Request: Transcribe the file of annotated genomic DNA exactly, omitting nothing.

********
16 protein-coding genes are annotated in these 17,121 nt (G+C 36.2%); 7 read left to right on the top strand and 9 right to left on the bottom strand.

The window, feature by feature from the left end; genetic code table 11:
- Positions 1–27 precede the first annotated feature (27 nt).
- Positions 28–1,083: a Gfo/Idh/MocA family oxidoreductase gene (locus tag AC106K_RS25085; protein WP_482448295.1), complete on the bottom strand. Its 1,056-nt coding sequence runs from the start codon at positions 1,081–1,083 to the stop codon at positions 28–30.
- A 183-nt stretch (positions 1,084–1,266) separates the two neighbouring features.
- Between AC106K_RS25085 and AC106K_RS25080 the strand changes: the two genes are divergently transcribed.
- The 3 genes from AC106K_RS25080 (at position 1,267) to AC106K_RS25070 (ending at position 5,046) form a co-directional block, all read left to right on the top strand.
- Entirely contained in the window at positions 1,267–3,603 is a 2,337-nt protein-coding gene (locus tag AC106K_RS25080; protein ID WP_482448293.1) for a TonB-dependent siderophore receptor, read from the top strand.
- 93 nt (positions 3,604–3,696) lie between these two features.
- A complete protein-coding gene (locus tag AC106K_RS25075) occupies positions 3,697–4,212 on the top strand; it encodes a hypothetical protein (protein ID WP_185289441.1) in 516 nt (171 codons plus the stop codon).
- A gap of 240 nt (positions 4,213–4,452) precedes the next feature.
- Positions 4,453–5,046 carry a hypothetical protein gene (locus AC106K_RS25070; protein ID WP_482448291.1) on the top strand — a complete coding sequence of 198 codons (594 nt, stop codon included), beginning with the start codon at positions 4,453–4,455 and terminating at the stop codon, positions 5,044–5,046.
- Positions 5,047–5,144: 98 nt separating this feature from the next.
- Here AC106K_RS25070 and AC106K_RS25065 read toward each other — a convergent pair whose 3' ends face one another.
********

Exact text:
16 protein-coding genes are annotated in these 17,121 nt (G+C 36.2%); 7 read left to right on the top strand and 9 right to left on the bottom strand.

The window, feature by feature from the left end; genetic code table 11:
- Positions 1–27 precede the first annotated feature (27 nt).
- Positions 28–1,083: a Gfo/Idh/MocA family oxidoreductase gene (locus tag AC106K_RS25085; protein WP_482448295.1), complete on the bottom strand. Its 1,056-nt coding sequence runs from the start codon at positions 1,081–1,083 to the stop codon at positions 28–30.
- A 183-nt stretch (positions 1,084–1,266) separates the two neighbouring features.
- Between AC106K_RS25085 and AC106K_RS25080 the strand changes: the two genes are divergently transcribed.
- The 3 genes from AC106K_RS25080 (at position 1,267) to AC106K_RS25070 (ending at position 5,046) form a co-directional block, all read left to right on the top strand.
- Entirely contained in the window at positions 1,267–3,603 is a 2,337-nt protein-coding gene (locus tag AC106K_RS25080; protein ID WP_482448293.1) for a TonB-dependent siderophore receptor, read from the top strand.
- 93 nt (positions 3,604–3,696) lie between these two features.
- A complete protein-coding gene (locus tag AC106K_RS25075) occupies positions 3,697–4,212 on the top strand; it encodes a hypothetical protein (protein ID WP_185289441.1) in 516 nt (171 codons plus the stop codon).
- A gap of 240 nt (positions 4,213–4,452) precedes the next feature.
- Positions 4,453–5,046 carry a hypothetical protein gene (locus AC106K_RS25070; protein ID WP_482448291.1) on the top strand — a complete coding sequence of 198 codons (594 nt, stop codon included), beginning with the start codon at positions 4,453–4,455 and terminating at the stop codon, positions 5,044–5,046.
- Positions 5,047–5,144: 98 nt separating this feature from the next.
- Here AC106K_RS25070 and AC106K_RS25065 read toward each other — a convergent pair whose 3' ends face one another.